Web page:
There was also the issue of what felt like lazy writing. Instead of showing us how the protagonist, Rachel, is feeling, the author routinely has Rachel’s boyfriend, Trick, ask her how she’s feeling about specific events, so that Rachel can simply monologue about it to the reader. Rachel’s thoughts and feelings could have been much more seamlessly woven into the story, especially considering she’s the POV character. This method was clunky and felt like the author didn’t know how else to tell us what Rachel was thinking.

In case Rachel’s ordeal fails to get your heart racing, the author has a backup plan, which is switching to graphic descriptions of the sexual abuse suffered by the kidnapped twin, Hannah. So, that’s… fun? (Is this considered a spoiler? I mean, we’ve got a serial killer kidnapping teenage girls, so it’s pretty much the obvious.) Basically, graphic sexual abuse and occasional violence were used in place of actually suspenseful plotting. It reminded me a bit of The Butterfly Garden, by Dot Hutchison, except The Butterfly Garden actually managed to be spine-tingling. In short, this was not my cup of tea.

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Review – Fellside, by M.R. Carey

by M.R. Carey

Genre: Horror

Length: 486 Pages

Release date: April 4, 2016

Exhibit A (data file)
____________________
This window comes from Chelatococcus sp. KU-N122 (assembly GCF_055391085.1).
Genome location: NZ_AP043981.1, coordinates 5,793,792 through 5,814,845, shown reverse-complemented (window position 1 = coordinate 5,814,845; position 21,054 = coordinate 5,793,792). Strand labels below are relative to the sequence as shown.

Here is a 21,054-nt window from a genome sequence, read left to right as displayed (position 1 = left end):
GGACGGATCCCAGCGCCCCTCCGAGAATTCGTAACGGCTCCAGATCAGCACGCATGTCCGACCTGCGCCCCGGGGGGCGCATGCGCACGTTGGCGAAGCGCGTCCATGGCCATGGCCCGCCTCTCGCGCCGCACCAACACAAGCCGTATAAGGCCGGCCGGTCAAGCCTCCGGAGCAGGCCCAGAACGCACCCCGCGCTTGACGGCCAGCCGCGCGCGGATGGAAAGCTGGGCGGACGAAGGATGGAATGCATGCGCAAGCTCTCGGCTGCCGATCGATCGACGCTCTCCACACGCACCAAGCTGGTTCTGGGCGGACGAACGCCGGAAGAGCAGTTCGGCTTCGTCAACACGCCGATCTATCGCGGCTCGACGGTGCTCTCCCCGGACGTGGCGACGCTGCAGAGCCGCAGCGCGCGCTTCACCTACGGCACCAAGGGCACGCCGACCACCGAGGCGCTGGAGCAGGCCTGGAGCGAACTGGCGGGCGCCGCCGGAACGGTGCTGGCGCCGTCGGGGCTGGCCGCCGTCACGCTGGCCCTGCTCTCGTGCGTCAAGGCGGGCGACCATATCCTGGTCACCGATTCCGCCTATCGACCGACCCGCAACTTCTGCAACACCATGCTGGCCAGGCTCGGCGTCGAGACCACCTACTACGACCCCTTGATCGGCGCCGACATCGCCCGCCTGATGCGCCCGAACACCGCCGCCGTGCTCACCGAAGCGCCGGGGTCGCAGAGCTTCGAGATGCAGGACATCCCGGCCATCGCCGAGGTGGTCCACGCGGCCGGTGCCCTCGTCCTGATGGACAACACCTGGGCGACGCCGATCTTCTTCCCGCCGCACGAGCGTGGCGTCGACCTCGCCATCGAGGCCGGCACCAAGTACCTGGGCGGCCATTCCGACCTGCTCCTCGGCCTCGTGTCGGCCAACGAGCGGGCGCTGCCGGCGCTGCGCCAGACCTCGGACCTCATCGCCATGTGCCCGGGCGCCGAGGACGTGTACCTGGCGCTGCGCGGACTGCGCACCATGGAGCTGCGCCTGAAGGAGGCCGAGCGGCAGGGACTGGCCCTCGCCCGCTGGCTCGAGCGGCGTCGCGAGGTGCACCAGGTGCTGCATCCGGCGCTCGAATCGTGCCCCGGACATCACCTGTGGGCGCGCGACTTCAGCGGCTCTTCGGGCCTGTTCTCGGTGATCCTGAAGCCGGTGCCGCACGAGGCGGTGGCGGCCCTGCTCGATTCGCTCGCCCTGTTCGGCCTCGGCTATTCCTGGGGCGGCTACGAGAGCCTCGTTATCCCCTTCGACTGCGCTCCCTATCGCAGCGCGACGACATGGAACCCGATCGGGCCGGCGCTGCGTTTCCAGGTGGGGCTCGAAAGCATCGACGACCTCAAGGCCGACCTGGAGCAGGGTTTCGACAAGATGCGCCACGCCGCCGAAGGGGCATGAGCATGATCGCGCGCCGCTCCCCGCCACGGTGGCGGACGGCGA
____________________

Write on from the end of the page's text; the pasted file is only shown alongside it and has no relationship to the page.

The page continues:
Publisher: Orbit


Fellside is a maximum security prison on the edge of the Yorkshire Moors. It’s not the kind of place you’d want to end up. But it’s where Jess Moulson could be spending the rest of her life.

It’s a place where even the walls whisper.

And one voice belongs to a little boy with a message for Jess.

Will she listen?



(3.5 stars, rounded up to 4)

“It’s a strange thing to wake up not knowing who you are.”

Jess Moulsen, our protagonist, wakes up in the hospital unable to remember what has landed her there. A niggling sense of dread turns to terror when she’s told she’s done something awful: in a drugged haze, she started a fire in her apartment complex which ended up killing someone. As soon as she’s recovered enough from her injuries, she will need to stand trial for murder. Fellside is imbued with tension from page one.

While Jess is the clear focus throughout Fellside, she is not the only point-of-view character. Fellside occasionally shifts to the thoughts of various workers in the prison from which the novel takes its name. I’ve heard a lot of people state they don’t like multiple POV stories in general; I am not one of those people. Exploring different perspectives tends to be one of my favorite parts of a novel. That said, I didn’t find the other perspectives in this novel nearly as compelling as Jess. In the long run, these shifts proved to be necessary the show the full scope of the story which Carey wanted to tell, but I found myself suffering through them.